Opioid-Related Deaths in the U.S. Could Be Far Higher Than Previously Thought, Study Suggests

The number of deaths linked to opioids in the U.S. over the past two decades could be almost 30 percent higher than previously thought, a study has revealed.

Researchers looked at data on people who died of drug overdoses between 1999 to 2016 from a database kept by the National Center for Health Statistics in the U.S., which included a total of 632,331 cases. This enabled the team to match up information on death records with drug overdoses without a specific cause.

Of those, 78.2 percent of cases had information on the drug involved, while 21.8 percent didn't. The team found that 71.8 percent of unclassified drug overdoses over the course of the study involved opioids, or approximately 28 percent more than previously reported. That amounts to 99,160 additional deaths linked to prescription opioids, heroin, or fentanyl.

The team found states including Alabama, Mississippi, Pennsylvania, Louisiana, and Indiana, had the highest discrepancies. According to a statement by the University of Rochester where the researchers are based, the number of reported opioid-related deaths in Pennsylvania, for instance, was 12,374, but the research puts the figure at 26,586.

The research comes amid an opioid overdose epidemic which kills 130 Americans every day on average, according to the U.S. Centers for Disease Control and Prevention. Of the over 70,200 individuals who died of a drug overdose in 2017, around 68 percent had taken an opioid. That included prescription and illegal drugs like heroin and its stronger synthetic counterpart fentanyl. The crisis started after a rise in opioid prescriptions in the 1990s.

Andrew J. Boslett, Alina Denham, and Elaine L. Hill co-authored the paper published in the journal Addiction. They told Newsweek: "We suspect that the driver of underreporting of opioid overdoses in the United States may be due to a lack of resources for medical examination, as well as continued (though decreasing) reliance on coroners, who are elected officials with potentially only limited experience in medical examination."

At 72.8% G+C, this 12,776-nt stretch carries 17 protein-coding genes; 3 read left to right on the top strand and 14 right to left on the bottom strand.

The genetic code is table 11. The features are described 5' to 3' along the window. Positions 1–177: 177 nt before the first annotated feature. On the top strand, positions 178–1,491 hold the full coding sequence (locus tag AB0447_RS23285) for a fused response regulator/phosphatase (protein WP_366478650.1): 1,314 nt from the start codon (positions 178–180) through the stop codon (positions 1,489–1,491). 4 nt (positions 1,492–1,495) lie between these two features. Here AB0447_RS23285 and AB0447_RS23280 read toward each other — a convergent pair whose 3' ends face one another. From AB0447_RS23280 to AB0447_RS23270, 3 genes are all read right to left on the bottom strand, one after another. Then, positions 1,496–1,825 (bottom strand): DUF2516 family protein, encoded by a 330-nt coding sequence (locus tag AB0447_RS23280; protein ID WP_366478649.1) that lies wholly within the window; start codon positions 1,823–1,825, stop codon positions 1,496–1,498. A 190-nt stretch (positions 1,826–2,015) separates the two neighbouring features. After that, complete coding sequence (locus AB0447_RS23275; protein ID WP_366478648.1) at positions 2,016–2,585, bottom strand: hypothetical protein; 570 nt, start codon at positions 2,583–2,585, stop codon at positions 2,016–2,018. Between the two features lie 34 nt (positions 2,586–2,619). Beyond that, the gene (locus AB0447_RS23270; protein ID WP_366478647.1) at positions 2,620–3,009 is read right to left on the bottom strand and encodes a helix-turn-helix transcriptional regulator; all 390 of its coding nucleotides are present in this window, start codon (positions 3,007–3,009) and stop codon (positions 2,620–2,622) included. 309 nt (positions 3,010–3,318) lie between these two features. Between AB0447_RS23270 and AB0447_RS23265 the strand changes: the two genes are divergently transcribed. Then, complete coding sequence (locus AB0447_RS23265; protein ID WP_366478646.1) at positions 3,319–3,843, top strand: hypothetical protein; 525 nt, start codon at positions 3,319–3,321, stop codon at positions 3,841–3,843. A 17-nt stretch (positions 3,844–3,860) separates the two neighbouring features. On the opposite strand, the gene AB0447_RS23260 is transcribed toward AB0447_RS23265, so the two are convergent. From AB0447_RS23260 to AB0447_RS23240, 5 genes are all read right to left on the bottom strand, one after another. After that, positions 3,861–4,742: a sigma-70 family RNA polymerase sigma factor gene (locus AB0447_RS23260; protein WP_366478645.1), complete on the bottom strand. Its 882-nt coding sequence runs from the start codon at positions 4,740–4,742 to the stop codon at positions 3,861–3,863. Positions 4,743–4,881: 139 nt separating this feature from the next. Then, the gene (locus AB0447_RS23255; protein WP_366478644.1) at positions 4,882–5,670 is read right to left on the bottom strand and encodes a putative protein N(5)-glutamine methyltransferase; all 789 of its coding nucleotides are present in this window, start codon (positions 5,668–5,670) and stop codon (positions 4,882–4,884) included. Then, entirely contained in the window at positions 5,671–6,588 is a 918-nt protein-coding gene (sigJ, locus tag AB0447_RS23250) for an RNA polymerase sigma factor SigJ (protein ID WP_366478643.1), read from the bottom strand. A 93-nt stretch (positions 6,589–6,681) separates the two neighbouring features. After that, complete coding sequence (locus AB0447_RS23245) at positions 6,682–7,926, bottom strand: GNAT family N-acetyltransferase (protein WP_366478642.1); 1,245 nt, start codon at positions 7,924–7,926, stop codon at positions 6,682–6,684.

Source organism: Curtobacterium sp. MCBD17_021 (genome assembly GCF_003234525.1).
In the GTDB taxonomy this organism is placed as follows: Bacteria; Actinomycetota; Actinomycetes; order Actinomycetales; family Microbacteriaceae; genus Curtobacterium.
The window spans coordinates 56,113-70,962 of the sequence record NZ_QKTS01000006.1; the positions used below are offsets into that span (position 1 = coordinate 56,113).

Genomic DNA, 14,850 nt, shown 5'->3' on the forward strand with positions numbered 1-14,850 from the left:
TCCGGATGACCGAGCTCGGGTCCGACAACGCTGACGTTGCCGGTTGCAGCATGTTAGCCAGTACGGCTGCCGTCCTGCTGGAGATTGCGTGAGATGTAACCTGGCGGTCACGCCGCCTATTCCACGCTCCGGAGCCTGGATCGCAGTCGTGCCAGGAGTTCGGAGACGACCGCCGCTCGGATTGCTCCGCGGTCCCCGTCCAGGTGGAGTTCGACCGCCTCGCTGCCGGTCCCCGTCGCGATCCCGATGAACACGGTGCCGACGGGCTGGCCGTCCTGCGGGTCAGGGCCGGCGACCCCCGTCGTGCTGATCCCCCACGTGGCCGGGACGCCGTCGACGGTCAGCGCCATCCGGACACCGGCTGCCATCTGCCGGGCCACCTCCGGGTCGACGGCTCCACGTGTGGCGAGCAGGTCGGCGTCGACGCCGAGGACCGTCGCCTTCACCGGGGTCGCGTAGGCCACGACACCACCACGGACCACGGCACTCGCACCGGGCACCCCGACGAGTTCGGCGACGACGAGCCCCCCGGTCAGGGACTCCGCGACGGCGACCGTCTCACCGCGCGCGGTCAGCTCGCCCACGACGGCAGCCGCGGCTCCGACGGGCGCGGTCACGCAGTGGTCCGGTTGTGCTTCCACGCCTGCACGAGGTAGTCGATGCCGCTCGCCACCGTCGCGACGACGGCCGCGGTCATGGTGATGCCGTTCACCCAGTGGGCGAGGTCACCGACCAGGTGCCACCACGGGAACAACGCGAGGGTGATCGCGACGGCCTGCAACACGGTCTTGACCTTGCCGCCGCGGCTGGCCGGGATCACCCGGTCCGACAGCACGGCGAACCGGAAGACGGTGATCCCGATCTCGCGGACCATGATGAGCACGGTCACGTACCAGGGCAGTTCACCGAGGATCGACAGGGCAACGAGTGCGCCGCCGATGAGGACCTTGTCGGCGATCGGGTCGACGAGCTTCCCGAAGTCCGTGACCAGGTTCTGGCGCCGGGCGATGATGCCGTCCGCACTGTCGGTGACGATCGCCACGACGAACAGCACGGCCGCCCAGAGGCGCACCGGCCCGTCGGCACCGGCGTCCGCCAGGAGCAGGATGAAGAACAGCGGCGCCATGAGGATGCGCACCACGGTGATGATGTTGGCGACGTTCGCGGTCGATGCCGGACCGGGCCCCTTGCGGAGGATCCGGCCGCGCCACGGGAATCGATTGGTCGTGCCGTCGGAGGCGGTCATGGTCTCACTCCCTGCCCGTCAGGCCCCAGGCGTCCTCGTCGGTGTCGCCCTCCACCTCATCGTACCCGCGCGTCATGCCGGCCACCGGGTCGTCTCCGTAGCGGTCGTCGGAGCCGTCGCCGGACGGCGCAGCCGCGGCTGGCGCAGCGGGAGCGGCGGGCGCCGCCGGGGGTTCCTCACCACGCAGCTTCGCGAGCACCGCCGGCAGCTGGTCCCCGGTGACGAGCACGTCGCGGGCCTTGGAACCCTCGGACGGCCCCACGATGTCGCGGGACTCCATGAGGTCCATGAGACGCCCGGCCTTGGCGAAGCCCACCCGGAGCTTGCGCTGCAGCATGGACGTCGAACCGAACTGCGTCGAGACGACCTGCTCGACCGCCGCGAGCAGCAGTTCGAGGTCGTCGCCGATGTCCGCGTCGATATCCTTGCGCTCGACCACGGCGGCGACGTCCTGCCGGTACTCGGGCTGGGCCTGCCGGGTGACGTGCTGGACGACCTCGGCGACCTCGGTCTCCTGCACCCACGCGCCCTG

Explaining why they carried out the study, they said: "A number of researchers have speculated that socio-economic malaise in many areas of the country over the last twenty years has played a role in increasing drug overdose-related abuse and mortality.

"Over the last few years, we have been developing research on whether the shale boom, coal bust, and other economic shocks have influenced the drug overdose epidemic, in a meaningful way. As we developed this study, we noticed by looking at the data and reading through the literature that around 20 to 25 percent of drug overdoses did not have a drug-of-cause listed in the death record.

"We realized that this was an issue, not only for our studies—which would rely on high-quality estimates of local drug and opioid overdose rates across space and time—but also for the country's understanding of the toll of the opioid overdose epidemic."

The team went on: "We suspect that the driver of underreporting of opioid overdoses in the United States may be due to a lack of resources for medical examination, as well as continued (though decreasing) reliance on coroners, who are elected officials with potentially only limited experience in medical examination."

Highlighting the limitations of their study, the team they could have applied more advanced tools in machine learning.

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